Winds can redistribute the snow into drifts. Drifts differ from the surrounding snowpack in texture and density because of the weight of additional snow. On unsheltered snowpacks, high winds can evaporate the snow cover at temperatures lower than 32° F – a process called sublimation. Mountain snowpacks do not melt steadily. Melting varies according to weather, ground temperature, and exposure to the sun's rays. A snowpack begins to melt when its temperature from top to bottom equalizes at 32° F. Before reaching this isothermal state, the snowpack has different temperatures at different depths. Ground temperature, air temperature, and exposure to incoming solar radiation affect how quickly it becomes isothermal. South-facing slopes and open areas receive the most solar radiation and have the highest melt rates.

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  Water Management
 

The Western United States requires a dependable supply of reasonably priced, good-quality water if the economy is to prosper and the quality of life is to remain high. Vast areas that receive just a few inches of annual rainfall produce bountiful crops, but only with irrigation. Decisions on the types of crops to plant, the number of acres, and irrigation scheduling all depend on reliable forecasts of the year's water supply. Much of the power for cities as well as agriculture and industry is generated by hydroelectric energy. Water is truly the life blood of the West.

Center pivot irrigation system.
Because of the very low annual rainfall in the West, many areas such as this field of alfalfa depend on irrigation.
Wise management of existing water resources in the United States is essential. Water management, however, is complex even under the best of circumstances. Supply, demand, and cost are subject to the climate and to numerous economic and social influences, domestic and international. The decisions made early in the year, based on the best available information, often require significant revision as more data become available.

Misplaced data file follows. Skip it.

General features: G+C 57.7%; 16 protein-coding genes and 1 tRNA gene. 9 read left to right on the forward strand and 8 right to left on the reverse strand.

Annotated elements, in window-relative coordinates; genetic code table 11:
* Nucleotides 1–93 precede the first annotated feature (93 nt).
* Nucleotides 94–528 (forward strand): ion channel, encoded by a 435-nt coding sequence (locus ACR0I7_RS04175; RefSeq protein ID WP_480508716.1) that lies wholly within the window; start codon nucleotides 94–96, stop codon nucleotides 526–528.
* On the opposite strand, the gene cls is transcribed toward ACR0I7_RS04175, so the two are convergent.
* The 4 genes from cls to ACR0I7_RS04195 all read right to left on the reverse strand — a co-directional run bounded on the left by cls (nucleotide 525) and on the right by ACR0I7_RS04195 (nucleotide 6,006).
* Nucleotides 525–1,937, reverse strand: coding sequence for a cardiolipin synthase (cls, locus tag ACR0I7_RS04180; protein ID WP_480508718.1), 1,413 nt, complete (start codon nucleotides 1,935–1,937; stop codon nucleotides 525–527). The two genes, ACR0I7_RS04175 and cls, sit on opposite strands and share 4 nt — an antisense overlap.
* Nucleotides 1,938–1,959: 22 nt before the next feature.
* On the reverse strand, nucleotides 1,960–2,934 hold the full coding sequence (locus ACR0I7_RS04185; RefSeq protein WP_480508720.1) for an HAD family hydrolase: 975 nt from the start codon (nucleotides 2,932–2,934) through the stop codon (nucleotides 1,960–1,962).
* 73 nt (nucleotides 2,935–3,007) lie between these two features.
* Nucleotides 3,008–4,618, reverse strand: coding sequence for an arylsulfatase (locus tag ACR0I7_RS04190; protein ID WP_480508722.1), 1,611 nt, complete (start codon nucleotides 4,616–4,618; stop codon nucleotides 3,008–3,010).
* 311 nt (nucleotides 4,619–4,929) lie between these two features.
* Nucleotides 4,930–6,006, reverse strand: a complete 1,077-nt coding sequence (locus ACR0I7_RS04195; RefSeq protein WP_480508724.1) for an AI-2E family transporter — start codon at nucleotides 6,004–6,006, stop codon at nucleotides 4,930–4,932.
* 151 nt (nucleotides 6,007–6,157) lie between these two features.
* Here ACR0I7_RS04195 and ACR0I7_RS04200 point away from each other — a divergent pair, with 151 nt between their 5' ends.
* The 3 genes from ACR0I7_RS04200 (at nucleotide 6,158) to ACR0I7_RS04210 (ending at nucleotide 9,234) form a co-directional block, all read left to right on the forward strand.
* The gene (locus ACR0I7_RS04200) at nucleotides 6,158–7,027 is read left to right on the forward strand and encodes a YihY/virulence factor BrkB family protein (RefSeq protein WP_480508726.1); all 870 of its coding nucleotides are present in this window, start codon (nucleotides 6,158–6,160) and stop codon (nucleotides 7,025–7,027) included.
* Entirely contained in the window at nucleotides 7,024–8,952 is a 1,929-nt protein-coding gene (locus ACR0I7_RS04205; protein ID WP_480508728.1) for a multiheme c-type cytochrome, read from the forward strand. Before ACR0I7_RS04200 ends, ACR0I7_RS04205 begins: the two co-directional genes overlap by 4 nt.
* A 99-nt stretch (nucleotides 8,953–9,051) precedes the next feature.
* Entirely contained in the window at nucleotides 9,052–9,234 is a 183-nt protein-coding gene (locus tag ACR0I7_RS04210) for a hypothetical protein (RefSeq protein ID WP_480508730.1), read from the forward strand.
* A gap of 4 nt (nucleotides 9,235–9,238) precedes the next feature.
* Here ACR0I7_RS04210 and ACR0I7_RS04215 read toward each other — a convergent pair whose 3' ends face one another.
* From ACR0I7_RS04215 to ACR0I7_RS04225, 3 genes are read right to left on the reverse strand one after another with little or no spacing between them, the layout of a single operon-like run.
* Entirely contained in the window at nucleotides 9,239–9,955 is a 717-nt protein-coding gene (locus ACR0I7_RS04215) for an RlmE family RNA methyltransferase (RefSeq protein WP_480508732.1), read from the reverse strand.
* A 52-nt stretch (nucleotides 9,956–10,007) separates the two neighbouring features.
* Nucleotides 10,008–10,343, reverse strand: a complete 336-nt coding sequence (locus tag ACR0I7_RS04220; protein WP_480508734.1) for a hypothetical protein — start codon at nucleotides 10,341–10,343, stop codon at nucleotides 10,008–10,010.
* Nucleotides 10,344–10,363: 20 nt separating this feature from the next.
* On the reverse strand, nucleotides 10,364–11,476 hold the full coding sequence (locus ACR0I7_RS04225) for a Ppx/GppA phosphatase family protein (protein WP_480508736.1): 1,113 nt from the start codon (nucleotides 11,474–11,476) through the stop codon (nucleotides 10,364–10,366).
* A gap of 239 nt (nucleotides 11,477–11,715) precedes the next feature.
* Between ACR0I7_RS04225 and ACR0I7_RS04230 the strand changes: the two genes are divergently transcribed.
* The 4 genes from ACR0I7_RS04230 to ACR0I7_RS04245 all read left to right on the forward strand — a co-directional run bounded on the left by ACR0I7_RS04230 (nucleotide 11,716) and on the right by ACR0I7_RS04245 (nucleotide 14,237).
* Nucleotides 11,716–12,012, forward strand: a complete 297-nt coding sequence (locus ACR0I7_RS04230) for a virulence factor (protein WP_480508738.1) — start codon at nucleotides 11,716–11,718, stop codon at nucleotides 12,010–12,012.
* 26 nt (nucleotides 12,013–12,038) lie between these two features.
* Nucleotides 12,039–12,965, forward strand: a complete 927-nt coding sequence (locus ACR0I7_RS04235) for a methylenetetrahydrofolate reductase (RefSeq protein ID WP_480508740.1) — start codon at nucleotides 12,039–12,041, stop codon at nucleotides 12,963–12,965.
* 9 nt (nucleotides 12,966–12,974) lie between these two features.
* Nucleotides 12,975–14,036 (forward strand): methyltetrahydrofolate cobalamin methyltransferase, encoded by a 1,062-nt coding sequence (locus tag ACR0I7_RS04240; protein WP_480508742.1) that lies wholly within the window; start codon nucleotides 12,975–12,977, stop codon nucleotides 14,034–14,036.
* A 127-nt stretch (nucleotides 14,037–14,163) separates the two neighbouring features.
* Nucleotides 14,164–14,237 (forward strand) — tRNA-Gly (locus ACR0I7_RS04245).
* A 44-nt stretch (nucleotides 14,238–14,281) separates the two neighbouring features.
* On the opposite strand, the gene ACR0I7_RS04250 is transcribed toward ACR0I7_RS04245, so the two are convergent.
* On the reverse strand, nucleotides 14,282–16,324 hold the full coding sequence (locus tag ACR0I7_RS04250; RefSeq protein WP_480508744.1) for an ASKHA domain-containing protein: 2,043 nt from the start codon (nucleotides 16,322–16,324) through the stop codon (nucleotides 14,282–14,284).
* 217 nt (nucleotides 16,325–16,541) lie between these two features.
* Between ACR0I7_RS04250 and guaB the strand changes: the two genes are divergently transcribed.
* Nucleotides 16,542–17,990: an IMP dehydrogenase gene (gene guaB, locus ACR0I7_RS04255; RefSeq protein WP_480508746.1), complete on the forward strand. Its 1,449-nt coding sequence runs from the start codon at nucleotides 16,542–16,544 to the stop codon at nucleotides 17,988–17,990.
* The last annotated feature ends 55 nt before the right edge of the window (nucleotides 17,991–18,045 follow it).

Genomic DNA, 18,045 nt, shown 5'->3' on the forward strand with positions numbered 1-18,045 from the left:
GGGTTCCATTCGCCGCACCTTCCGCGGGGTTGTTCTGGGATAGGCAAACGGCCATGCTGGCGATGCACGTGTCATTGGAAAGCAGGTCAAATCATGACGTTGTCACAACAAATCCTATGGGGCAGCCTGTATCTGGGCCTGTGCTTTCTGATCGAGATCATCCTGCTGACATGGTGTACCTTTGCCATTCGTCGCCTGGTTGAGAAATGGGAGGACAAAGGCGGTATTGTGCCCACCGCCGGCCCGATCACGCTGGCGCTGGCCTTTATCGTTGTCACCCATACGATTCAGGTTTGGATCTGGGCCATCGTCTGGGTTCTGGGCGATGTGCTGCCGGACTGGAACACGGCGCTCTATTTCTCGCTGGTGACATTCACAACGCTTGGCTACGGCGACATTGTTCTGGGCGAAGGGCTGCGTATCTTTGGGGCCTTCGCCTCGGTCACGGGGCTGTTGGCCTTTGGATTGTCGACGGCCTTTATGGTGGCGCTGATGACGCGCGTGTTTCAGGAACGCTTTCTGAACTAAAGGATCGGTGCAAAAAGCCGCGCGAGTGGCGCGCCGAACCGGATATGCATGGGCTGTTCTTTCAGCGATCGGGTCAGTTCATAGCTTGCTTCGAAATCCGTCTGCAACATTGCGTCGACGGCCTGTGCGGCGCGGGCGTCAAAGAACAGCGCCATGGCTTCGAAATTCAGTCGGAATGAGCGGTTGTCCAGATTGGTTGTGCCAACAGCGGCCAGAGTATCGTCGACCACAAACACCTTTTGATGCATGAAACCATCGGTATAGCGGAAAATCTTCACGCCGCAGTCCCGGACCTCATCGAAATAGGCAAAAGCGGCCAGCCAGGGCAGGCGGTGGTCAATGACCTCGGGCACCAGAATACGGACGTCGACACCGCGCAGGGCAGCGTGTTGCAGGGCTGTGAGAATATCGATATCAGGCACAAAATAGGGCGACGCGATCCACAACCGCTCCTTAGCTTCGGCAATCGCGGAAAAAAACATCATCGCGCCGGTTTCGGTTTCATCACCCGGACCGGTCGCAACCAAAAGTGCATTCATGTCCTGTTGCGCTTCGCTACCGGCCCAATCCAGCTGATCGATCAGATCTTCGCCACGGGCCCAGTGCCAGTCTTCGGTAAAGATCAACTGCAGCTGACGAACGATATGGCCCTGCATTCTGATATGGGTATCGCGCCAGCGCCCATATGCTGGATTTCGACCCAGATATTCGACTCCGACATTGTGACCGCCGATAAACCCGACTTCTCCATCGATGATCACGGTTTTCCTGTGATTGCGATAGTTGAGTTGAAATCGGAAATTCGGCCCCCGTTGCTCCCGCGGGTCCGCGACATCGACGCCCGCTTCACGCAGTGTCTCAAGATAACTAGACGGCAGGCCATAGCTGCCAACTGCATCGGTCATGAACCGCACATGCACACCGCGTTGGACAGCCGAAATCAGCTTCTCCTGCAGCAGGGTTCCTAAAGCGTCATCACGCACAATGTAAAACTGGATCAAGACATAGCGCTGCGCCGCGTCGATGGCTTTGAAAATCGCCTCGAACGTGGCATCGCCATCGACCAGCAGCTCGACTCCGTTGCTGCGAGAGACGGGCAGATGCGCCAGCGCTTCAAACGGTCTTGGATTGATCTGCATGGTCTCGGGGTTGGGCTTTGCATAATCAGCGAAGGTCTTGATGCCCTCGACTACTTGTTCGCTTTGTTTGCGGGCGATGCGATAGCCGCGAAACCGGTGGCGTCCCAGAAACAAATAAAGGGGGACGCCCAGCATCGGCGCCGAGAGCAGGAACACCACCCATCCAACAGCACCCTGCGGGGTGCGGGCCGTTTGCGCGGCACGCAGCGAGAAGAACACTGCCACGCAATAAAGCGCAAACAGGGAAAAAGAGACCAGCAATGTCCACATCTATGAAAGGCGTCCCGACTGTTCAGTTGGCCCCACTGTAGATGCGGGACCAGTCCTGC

The Columbia and Colorado rivers are two examples of extremely complex snowmelt-fed river systems. The area draining into the Columbia River comprises about 258,000 square miles, which includes 40,000 square miles in Canada. Along the river, Federal agencies have built 30 major dams for power generation, flood control and irrigation storage. The Columbia and its tributaries support a wealth of fish and wildlife, including several species of fish such as salmon, which live in the sea but spawn in the river's fresh water. Barge traffic on the river is a major link in the area's transportation network for marketing agricultural and other products. Because many communities and industries and millions of acres of agriculture depend directly on this river system for survival, effective and timely management is critical.

Like the Columbia, the Colorado River also begins in high mountain country. It drains about 247,000 square miles. Huge population centers in southern California and Arizona consume enormous quantities of water, as do the expanding agricultural developments, and demands for water of the Colorado are intense. As in the Columbia, numerous storage facilities have been constructed, impounding snowmelt water to produce electricity, irrigate farms, supply water to cities and towns, and prevent floods. Unlike the Columbia, however, the Colorado picks up dissolved salts as it flows through ancient deserts and areas shaped by prehistoric inland seas. Heavy withdrawal of water, evaporation, and irrigation return flows can increase salt concentration downstream and thereby lower the quality of the water. Because multistate agreements and compacts regulate the quality and quantity of streamflow on the Colorado River, accurate management of streamflow and water use is imperative.

Most smaller river basins throughout the West also have management requirements for limited water resources that are just as important for their users. Management decisions are vital every year for big rivers or small, but the years of vast surplus and extreme shortage intensify the demands for management excellence and the importance of snow surveys.

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  Snow Surveys
 

Since 1935, most of the American West has relied on the U.S. Department of Agriculture's cooperative snow survey program for predictions of meltwater runoff. This program is a Federal, State, and local partnership directed by the Natural Resources Conservation Service. Its survey activities encompass Arizona, Colorado, Idaho, Montana, Nevada, New Mexico, Oregon, Utah, Washington, and Wyoming. Alaska and southern Canada are partners also. California has an independent program.